Matching speed production in real and simulated driving environments

Cyriel Diels, A.M. Parkes

Research output: Book/ReportOther report

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Despite geometrically correct optic flow displayed on large Field Of View displays, a common observation in driving simulators and other Virtual Reality systems is that visual speed is underestimated leading to speed overproduction. This may compromise the validity of human behaviour in these environments. In a previous study we have demonstrated that manipulation of the Geometric Field Of View (GFOV) potentially provides a subtle technique to improve speed production, and hence, simulator validity. To determine optimum GFOV settings, the aim of this study was to compare speed production performance in simulated and real driving using identical experimental methods and procedures. This is because (i) speed underestimation may also occur in the real world, and (ii) speed perception and production performance varies widely depending on the methods employed. Results showed that the produced speed was 9% and 4% higher in simulated and real driving, respectively, compared to target speed. On average, drivers drove 5% faster in the simulator compared to the test track. Based on the linear function of GFOV and speed production as determined in our previous study, it was concluded that a GFOV/FOV ratio of 1.119 provides optimum speed production in the TRL driving simulator.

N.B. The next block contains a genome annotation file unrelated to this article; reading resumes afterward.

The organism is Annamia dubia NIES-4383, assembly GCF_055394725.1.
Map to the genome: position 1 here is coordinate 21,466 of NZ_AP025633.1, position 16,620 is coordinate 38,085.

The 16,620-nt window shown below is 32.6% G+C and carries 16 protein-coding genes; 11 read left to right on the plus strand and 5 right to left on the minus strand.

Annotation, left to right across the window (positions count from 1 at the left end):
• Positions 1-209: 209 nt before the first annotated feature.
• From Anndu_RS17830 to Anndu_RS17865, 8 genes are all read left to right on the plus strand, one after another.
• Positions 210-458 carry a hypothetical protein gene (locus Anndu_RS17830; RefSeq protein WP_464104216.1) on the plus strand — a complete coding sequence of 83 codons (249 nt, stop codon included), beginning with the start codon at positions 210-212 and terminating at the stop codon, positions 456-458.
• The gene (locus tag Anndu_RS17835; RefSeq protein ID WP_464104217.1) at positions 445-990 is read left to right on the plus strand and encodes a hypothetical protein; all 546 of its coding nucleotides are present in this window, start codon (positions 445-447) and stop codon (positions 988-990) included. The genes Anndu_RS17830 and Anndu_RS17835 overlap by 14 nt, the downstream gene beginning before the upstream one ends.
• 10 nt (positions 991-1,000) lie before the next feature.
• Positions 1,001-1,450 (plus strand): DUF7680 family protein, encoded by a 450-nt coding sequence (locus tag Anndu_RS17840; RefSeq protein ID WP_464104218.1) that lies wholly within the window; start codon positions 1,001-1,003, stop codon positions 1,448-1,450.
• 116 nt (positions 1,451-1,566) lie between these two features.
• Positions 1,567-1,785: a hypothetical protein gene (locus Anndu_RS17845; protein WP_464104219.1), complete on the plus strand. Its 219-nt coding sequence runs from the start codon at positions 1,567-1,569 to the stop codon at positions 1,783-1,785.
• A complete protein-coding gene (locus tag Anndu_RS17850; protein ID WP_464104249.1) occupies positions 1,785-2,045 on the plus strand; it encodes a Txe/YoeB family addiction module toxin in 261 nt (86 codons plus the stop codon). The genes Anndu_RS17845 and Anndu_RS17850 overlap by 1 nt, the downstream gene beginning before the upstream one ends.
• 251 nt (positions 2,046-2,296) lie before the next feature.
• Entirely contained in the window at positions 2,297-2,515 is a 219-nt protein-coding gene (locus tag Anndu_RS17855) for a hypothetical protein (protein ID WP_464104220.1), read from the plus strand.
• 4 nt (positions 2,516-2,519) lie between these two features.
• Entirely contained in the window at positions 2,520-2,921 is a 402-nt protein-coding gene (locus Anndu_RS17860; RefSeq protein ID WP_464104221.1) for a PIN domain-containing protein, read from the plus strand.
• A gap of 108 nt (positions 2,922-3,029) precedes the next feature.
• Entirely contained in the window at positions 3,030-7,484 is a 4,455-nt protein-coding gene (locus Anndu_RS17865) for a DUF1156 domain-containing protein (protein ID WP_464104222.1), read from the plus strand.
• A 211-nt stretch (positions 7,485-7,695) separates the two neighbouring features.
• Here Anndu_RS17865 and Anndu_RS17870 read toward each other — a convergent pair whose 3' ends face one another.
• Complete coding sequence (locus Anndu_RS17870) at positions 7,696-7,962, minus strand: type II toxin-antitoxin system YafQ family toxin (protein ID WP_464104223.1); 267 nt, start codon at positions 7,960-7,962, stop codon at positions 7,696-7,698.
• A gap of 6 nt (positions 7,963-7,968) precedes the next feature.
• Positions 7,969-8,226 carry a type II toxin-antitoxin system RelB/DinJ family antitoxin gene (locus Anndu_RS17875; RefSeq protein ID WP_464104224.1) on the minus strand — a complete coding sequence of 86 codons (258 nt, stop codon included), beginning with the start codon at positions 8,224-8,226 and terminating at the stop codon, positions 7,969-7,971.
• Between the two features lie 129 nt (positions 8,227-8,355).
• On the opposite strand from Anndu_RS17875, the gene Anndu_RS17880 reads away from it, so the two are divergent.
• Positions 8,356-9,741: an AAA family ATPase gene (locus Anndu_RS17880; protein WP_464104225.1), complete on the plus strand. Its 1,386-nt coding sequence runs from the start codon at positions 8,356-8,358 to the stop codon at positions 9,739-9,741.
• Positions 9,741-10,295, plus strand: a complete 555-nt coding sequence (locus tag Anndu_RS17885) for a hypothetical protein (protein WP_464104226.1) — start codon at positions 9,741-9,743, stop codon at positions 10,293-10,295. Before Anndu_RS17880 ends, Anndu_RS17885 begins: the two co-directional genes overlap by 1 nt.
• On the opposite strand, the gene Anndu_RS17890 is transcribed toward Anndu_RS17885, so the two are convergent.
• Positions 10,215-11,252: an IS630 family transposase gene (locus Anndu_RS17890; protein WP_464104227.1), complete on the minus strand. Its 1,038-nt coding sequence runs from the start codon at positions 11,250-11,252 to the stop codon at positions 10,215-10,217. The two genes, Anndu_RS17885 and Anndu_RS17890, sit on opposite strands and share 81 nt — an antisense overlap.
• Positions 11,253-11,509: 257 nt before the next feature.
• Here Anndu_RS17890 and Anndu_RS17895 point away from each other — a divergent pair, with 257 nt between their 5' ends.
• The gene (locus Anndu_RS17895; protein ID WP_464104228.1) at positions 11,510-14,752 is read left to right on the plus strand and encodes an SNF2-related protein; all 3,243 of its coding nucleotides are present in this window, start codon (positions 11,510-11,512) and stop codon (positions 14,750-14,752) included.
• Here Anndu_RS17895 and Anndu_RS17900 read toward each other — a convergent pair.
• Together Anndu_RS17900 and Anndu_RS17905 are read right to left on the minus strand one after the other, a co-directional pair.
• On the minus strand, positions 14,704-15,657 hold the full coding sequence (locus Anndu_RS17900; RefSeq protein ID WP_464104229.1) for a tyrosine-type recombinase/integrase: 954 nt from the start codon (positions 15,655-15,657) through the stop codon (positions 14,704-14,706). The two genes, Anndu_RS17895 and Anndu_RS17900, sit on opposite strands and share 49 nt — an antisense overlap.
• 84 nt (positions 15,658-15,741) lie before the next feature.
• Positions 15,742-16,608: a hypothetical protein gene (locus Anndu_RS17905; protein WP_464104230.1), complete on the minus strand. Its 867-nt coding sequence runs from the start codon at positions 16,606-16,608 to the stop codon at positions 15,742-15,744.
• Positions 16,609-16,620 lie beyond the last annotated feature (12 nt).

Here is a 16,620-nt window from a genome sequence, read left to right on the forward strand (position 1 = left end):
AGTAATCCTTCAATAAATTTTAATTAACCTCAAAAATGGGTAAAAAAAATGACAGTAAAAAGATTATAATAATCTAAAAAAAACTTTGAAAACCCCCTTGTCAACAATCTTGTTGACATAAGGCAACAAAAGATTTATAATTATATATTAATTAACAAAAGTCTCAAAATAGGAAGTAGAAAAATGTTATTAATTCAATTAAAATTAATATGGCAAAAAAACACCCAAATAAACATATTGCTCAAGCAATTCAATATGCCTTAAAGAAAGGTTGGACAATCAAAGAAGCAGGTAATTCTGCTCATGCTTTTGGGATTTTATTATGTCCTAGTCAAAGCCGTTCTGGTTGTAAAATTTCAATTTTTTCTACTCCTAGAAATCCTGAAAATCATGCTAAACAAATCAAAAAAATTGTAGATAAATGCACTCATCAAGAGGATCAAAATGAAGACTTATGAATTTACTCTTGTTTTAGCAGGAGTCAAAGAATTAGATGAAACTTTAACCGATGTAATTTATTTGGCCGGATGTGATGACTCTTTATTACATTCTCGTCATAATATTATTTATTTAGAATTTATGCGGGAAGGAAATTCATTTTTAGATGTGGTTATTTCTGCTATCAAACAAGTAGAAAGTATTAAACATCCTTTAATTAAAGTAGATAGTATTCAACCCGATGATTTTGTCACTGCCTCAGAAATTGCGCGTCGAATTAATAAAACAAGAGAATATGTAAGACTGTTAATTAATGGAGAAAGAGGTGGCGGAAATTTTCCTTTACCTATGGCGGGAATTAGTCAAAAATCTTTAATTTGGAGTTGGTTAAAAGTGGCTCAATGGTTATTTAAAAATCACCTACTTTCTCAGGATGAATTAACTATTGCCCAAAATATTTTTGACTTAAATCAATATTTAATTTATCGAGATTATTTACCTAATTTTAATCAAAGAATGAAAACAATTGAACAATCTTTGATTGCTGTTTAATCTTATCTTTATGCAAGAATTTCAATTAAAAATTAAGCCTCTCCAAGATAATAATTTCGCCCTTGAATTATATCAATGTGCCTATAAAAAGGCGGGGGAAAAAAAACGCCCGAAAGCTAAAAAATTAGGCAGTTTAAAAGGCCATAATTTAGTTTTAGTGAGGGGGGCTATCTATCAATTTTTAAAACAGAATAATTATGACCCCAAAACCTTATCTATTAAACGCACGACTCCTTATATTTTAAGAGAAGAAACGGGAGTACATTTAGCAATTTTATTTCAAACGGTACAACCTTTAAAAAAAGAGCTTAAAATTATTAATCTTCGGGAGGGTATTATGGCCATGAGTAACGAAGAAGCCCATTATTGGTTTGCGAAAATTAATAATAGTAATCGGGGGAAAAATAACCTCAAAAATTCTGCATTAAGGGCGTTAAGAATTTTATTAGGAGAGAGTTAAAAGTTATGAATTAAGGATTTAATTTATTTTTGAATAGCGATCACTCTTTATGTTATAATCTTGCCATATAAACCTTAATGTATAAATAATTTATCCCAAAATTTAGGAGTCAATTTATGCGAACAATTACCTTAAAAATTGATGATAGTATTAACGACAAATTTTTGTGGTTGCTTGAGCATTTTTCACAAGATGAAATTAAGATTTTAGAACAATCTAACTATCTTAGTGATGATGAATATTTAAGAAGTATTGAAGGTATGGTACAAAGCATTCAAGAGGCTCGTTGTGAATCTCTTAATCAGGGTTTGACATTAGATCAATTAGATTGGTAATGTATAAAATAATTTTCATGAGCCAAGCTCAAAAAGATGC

Original languageEnglish
Place of PublicationWokingham, Berkshire
PublisherTransport Research Laboratory
ISBN (Print)9781846089008
Publication statusPublished - 2010


  • simulator (driving)
  • speed
  • behaviour
  • reaction (human)
  • field of vision
  • error
  • test method
  • driving (veh)
  • environment
  • evaluation (assessment)
  • speeding


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